DRAPED in a Union flag, the coffin of Arnhem veteran Joe Hardy is carried to its final resting place by fellow paratroopers.
Mourners stood, heads bowed, as the funeral cortege arrived at Sunderland Minster, which was filled with the sounds of Battle Hymn of the Republic, a favourite song of war-time Prime Minister Sir Winston Churchill.
The coffin of the 93-year-old, which was carried by members of the Parachute Regimental Association, also held his military cap and was lined with floral tributes.
The ex-Para, from Springwell, Sunderland, was among the last survivors of the ill-fated Battle of Arnhem, which saw 10,000 airborne soldiers parachute into Nazi-occupied Holland.
Speaking at the service, Reverend Stephen Hazlett paid tribute to the courageous great-grandfather.
“He was a quiet, unassuming family man,” he said. “He was held in high esteem.”
The Battle of Arnhem claimed the lives of nearly 2,000 Allied troops and was later retold in the film A Bridge Too Far.
However, Joe still regarded volunteering for the Parachute Division as “the best thing I ever did”.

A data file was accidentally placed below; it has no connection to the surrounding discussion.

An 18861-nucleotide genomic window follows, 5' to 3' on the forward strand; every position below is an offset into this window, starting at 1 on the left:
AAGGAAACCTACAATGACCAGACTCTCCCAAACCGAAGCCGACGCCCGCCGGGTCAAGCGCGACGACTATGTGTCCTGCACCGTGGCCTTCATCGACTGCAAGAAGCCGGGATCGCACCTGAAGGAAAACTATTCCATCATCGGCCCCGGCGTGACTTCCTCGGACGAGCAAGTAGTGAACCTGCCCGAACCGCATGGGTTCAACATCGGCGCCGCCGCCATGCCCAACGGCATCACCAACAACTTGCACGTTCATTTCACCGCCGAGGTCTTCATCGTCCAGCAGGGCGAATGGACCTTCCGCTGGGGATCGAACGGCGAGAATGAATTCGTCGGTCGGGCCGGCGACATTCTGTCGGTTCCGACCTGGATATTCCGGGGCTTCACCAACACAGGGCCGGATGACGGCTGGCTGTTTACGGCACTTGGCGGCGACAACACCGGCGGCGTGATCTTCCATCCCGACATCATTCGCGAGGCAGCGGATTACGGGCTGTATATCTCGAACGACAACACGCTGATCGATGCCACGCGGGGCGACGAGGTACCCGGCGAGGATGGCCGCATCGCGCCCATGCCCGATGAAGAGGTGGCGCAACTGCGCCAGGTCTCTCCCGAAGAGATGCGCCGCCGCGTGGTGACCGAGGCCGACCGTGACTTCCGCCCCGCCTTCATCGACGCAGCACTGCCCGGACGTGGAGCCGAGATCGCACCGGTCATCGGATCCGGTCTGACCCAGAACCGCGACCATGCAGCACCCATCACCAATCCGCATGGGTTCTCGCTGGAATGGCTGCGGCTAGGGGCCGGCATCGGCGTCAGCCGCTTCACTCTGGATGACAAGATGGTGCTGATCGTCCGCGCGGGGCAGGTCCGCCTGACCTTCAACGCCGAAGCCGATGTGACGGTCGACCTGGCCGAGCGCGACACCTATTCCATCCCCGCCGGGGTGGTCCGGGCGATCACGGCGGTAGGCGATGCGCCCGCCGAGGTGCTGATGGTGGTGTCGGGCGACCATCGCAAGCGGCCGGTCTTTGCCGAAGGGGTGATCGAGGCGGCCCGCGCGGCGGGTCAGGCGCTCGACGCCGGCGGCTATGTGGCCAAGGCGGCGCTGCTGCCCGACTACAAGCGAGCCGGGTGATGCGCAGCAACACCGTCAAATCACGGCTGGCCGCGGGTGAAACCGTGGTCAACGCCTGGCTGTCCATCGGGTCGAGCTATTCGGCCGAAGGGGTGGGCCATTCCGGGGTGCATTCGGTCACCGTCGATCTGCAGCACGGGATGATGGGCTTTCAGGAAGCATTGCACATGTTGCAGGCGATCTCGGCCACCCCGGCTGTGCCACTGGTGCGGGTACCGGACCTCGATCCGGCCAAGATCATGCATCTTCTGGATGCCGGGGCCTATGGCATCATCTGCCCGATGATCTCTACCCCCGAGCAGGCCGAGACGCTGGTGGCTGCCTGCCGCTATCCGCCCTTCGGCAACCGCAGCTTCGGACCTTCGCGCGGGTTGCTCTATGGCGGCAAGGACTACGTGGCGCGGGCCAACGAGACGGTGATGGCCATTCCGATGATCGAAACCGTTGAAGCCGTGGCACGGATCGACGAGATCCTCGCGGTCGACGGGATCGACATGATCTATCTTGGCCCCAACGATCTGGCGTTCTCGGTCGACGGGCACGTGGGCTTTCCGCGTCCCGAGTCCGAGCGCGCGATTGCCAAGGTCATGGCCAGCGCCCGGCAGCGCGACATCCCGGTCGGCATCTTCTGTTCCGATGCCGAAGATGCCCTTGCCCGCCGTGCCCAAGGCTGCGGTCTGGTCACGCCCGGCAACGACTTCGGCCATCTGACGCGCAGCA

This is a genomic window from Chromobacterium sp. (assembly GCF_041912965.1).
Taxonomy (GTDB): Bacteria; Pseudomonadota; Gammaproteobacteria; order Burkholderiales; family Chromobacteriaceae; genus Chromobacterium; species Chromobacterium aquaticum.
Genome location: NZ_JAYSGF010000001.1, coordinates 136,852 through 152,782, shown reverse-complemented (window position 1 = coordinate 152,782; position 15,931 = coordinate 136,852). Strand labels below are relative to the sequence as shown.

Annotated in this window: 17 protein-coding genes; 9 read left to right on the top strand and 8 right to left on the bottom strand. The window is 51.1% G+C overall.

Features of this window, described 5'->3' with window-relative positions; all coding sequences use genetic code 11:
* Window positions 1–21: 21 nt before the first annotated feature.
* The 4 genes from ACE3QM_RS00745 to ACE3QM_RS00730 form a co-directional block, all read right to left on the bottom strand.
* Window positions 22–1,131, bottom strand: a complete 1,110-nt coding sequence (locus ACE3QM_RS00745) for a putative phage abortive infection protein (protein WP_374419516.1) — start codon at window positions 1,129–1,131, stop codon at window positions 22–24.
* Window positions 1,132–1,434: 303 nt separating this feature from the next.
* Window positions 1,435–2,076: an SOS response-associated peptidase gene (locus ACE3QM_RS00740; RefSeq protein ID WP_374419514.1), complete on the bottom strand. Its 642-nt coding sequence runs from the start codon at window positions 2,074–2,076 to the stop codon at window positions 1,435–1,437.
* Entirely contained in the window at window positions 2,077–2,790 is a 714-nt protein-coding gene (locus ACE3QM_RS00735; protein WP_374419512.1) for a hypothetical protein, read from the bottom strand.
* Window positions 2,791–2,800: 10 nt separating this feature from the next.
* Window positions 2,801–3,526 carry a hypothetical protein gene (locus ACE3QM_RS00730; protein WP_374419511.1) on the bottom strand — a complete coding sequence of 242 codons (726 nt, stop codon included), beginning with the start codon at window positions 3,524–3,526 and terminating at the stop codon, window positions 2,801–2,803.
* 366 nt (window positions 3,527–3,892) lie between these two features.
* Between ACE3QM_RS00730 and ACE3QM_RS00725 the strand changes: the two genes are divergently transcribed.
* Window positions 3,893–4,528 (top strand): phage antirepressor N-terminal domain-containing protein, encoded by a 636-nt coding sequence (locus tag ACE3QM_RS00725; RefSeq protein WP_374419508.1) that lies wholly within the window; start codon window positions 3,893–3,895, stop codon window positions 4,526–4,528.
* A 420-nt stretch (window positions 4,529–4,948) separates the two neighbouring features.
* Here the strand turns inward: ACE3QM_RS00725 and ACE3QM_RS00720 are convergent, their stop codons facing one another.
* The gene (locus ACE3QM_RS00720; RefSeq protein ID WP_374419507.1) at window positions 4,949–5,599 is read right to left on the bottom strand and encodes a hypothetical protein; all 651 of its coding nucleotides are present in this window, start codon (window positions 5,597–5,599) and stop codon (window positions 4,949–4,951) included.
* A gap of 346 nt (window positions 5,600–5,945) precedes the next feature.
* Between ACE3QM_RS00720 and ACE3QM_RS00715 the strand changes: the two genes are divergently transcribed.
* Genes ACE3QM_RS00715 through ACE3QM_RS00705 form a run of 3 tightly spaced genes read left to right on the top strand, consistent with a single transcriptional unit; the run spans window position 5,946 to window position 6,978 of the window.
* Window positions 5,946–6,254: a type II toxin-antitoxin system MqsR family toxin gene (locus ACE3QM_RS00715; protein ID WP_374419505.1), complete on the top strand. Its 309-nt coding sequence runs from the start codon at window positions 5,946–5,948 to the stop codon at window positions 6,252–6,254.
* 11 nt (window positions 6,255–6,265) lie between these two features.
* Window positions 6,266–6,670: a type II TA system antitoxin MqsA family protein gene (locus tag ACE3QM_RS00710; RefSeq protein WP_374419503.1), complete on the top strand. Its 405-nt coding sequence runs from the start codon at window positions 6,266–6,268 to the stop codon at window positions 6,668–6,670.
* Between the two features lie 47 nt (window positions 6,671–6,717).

Rev Hazlett added: “He was mentioned twice in dispatches for bravery in the field, but he did not regard himself as a hero. He regarded himself as a survivor.”
After landing at Oosterbeek, three miles away from the target at Nijmegen, Joe and his comrades were forced to take cover from unexpectedly heavy German resistance. He eventually managed to join fellow survivors at an airfield.
As well as the huge death toll, thousands of soldiers were taken prisoner.
The ex-corporal served with the 1st Battalion of the Durham Light Infantry from 1940-43 and had seen two years of desert warfare when the battalion was transferred to Malta and the call came for volunteers for the Paras.
After training in Palestine, he came home in January 1944 to join the 1st Airborne Division.
Joe was then on his way to Holland for Operation Market Garden, which started on September 17, 1944, and aimed to capture a series of strategically important enemy-controlled bridges. It was on the second day that his battalion set off – but the element of surprise was over and the enemy was waiting.
Joe, who had been suffering from Alzheimer’s, died on Monday, December 12.
The Echo attended his funeral with the permission of his family.